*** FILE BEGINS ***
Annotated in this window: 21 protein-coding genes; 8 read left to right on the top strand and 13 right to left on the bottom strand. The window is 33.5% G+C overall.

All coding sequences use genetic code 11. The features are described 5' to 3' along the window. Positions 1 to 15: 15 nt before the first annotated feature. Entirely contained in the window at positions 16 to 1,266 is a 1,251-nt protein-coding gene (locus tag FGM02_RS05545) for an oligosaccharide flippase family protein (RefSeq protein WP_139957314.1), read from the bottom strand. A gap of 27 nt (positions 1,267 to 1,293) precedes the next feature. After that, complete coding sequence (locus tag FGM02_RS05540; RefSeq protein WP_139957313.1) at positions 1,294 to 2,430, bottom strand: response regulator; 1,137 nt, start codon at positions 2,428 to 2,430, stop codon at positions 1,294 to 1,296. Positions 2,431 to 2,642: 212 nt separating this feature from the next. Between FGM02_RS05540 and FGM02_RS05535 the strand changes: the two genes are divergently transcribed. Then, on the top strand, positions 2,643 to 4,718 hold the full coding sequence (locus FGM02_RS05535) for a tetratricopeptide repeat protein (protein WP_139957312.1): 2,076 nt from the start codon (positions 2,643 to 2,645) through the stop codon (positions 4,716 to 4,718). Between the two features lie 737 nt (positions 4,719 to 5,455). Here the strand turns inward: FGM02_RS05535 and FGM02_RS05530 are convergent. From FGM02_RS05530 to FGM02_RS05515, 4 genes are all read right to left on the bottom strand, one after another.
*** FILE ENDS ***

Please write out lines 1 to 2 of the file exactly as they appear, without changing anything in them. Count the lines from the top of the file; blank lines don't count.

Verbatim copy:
Annotated in this window: 21 protein-coding genes; 8 read left to right on the top strand and 13 right to left on the bottom strand. The window is 33.5% G+C overall.

All coding sequences use genetic code 11. The features are described 5' to 3' along the window. Positions 1 to 15: 15 nt before the first annotated feature. Entirely contained in the window at positions 16 to 1,266 is a 1,251-nt protein-coding gene (locus tag FGM02_RS05545) for an oligosaccharide flippase family protein (RefSeq protein WP_139957314.1), read from the bottom strand. A gap of 27 nt (positions 1,267 to 1,293) precedes the next feature. After that, complete coding sequence (locus tag FGM02_RS05540; RefSeq protein WP_139957313.1) at positions 1,294 to 2,430, bottom strand: response regulator; 1,137 nt, start codon at positions 2,428 to 2,430, stop codon at positions 1,294 to 1,296. Positions 2,431 to 2,642: 212 nt separating this feature from the next. Between FGM02_RS05540 and FGM02_RS05535 the strand changes: the two genes are divergently transcribed. Then, on the top strand, positions 2,643 to 4,718 hold the full coding sequence (locus FGM02_RS05535) for a tetratricopeptide repeat protein (protein WP_139957312.1): 2,076 nt from the start codon (positions 2,643 to 2,645) through the stop codon (positions 4,716 to 4,718). Between the two features lie 737 nt (positions 4,719 to 5,455). Here the strand turns inward: FGM02_RS05535 and FGM02_RS05530 are convergent. From FGM02_RS05530 to FGM02_RS05515, 4 genes are all read right to left on the bottom strand, one after another.